August 2023 | President Mnangagwa re-elected in disputed election criticised by observers
Zimbabwe’s President Emmerson Mnangagwa was re-elected in general elections held on 23 August. According to official results, Mnangagwa received 52.6 per cent of the vote, thereby avoiding a run-off against his main challenger Nelson Chamisa, who came second with 44 per cent. Mnangagwa’s party, Zanu-PF, which has governed Zimbabwe uninterruptedly since 1980, won 136 of the 210 parliamentary seats contested. The elections were criticised by international election observers, who found that they fell short of regional and international standards, and experts assessed them to be Zimbabwe’s worst ever. Amongst other irregularities, they pointed to voter intimidation and suppression, extreme delays in the opening of polling stations and undue restrictions on freedoms of association and assembly (many opposition party rallies were banned or disrupted). They also raised concerns about the arrest of 41 domestic observers, who were conducting a parallel voter tabulation. The results of the election were disputed by the largest opposition party, Citizen’s Coalition for Change, which claimed to have won and called for fresh polls. It has called for fresh elections to be held. Only 11 per cent of the 633 parliamentary candidates were women (compared with 14 per cent in 2018) and of these only 23 were elected (two fewer than in 2018). Voter turnout for the presidential election was 68 per cent (down from 86 per cent in 2018) and for the parliamentary election was 67 per cent (down from 83 per cent in 2018).
July 2023 | Draconian ‘Patriot Bill’ signed into law
On 14 July, Zimbabwe’s President Emmerson Mnangagwa signed into law a piece of legislation that analysts say is likely to have a chilling effect on opposition parties and civil society. The Criminal Law (Codification and Reform) Act, or the Patriot Bill as it has become known, criminalises ‘wilfully injuring the sovereignty and national interest of Zimbabwe’, for which it imposes draconian penalties, including the death penalty, citizenship revocation and lengthy prison sentences. A person commits the offence if they participate in a meeting where sanctions and military interventions are considered or where plans are made to ‘subvert, upset, overthrow or overtake’ the government. The Zimbabwean government has, in the past, routinely accused its opponents of calling for the imposition of sanctions on the country and the legislation’s overly broad provisions have raised concerns that it will be used to silence critics and may stop them from meeting with foreign governments.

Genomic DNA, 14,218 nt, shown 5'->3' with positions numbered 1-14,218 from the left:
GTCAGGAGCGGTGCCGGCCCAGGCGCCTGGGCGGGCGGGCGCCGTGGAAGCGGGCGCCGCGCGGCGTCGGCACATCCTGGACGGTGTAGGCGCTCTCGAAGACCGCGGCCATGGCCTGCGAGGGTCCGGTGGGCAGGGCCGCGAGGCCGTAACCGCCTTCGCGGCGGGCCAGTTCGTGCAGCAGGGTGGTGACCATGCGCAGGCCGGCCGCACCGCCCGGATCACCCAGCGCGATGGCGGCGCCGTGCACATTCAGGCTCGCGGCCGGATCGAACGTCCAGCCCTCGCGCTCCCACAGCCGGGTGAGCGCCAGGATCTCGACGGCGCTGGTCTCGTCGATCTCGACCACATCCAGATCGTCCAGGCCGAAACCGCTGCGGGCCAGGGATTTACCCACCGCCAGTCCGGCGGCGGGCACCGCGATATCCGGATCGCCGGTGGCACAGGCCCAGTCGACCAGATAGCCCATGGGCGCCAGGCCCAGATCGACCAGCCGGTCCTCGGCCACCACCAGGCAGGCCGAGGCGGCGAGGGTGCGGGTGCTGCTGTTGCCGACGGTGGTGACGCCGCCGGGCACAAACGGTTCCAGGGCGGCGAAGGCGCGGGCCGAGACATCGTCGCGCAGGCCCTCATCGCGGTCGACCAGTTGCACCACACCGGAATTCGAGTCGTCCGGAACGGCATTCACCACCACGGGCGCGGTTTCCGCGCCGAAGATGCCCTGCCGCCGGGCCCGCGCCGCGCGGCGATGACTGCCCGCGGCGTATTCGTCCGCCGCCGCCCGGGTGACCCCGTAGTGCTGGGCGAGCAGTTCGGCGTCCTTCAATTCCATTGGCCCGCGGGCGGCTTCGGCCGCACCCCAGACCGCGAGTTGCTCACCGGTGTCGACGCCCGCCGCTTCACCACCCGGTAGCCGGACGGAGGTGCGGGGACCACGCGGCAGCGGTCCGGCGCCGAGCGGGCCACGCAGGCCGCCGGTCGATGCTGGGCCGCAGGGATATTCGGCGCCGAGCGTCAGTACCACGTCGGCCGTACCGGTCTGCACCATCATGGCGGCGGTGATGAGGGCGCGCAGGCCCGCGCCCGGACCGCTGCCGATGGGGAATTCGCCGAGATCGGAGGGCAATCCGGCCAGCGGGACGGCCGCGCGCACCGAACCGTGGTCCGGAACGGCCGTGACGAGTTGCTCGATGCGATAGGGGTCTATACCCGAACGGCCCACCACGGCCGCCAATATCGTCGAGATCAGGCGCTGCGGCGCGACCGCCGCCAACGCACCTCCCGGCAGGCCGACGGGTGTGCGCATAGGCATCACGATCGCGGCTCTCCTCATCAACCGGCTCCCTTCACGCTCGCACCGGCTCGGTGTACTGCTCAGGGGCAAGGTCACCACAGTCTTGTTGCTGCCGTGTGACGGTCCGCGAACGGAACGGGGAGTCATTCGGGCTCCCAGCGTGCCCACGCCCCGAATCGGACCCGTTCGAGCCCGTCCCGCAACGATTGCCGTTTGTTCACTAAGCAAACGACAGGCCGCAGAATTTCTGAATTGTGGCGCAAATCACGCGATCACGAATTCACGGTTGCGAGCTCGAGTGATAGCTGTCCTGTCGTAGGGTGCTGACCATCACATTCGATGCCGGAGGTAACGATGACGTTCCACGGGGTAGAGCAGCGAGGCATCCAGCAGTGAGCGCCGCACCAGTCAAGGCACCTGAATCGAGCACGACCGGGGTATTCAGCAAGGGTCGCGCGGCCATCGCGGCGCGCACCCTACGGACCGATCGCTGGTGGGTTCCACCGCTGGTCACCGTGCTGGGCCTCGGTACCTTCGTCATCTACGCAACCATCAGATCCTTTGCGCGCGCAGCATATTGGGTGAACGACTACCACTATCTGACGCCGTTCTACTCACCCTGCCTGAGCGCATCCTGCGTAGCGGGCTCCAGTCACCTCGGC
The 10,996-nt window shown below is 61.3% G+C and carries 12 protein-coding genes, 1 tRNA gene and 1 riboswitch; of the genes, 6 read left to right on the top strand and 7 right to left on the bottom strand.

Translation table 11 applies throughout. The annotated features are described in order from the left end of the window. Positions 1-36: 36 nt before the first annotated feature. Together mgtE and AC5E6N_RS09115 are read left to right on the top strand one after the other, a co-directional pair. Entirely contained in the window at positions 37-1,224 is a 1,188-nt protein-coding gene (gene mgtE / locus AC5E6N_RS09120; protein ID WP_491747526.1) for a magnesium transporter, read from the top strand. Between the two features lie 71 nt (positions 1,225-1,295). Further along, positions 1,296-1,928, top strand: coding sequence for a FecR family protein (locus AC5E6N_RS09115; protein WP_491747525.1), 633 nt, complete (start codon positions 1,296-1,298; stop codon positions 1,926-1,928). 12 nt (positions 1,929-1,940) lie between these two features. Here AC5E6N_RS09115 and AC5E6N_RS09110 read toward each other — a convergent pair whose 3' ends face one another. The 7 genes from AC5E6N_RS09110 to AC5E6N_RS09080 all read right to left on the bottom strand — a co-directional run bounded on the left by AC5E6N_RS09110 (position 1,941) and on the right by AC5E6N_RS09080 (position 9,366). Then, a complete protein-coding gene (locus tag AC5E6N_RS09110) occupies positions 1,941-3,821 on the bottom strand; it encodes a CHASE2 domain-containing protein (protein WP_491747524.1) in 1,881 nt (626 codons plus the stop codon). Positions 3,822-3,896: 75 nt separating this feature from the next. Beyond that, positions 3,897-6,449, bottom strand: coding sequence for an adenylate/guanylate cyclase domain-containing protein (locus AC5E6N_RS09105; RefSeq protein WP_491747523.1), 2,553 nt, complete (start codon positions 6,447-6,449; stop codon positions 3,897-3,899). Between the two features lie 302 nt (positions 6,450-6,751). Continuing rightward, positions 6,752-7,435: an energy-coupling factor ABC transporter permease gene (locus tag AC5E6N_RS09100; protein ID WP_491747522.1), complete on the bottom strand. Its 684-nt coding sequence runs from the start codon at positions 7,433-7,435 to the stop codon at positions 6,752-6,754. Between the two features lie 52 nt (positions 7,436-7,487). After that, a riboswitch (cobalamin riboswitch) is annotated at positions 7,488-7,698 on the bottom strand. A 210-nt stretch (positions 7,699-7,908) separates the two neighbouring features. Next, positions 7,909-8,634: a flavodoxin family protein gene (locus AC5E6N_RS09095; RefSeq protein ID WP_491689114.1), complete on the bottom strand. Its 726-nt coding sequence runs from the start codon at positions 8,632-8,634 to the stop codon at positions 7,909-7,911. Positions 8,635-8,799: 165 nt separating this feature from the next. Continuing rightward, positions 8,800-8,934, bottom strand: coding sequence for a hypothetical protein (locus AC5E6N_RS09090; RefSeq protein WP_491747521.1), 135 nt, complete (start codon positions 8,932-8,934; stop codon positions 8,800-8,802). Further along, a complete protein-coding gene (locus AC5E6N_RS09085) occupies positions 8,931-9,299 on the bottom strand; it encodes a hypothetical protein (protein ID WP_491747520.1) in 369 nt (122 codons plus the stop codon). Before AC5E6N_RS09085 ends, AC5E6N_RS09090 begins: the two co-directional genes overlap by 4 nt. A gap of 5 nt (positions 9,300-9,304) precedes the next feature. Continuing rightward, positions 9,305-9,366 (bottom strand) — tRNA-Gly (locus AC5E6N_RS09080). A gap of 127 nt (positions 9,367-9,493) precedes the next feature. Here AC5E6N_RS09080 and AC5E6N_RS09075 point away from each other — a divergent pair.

April 2023 | Opposition politician convicted under nullified law
On 5 April, a magistrate’s court in Harare convicted opposition politician Fadzayi Mahere of ‘communicating falsehoods’, under a legal provision that was declared unconstitutional by Zimbabwe’s Constitutional Court in 2014. The conviction, for which Mahere was sentenced to a $500 USD fine, related to a tweet she shared that incorrectly alleged that a police officer had killed a baby. Mahere’s case is one of a number of recent prosecutions targeting government critics, which have led commentators to accuse the government of using the courts to intimidate its opponents ahead of the general elections to be held later this year.
January 2023 | New law restricts health workers’ right to strike
President Emmerson Mnangagwa signed a bill into law that places new restrictions on Zimbabwean health workers’ right to strike. Amongst other things, the Health Service Amendment Act prevents health workers from striking for longer than 72 hours, either continuously or over a two-week period, and requires them to provide written notice 48 hours before a strike begins. Those who breach these provisions can be imprisoned for up to six months, a penalty that commentators have suggested is unusually stiff. The International Trade Union Confederation has described the law as draconian and asserted that the sanctions it imposes are contrary to freedom of expression and freedom of association. In recent years, Zimbabwe’s increasingly beleaguered healthcare system has been put under strain by frequent and long-strikes by health workers demanding improvements in working conditions.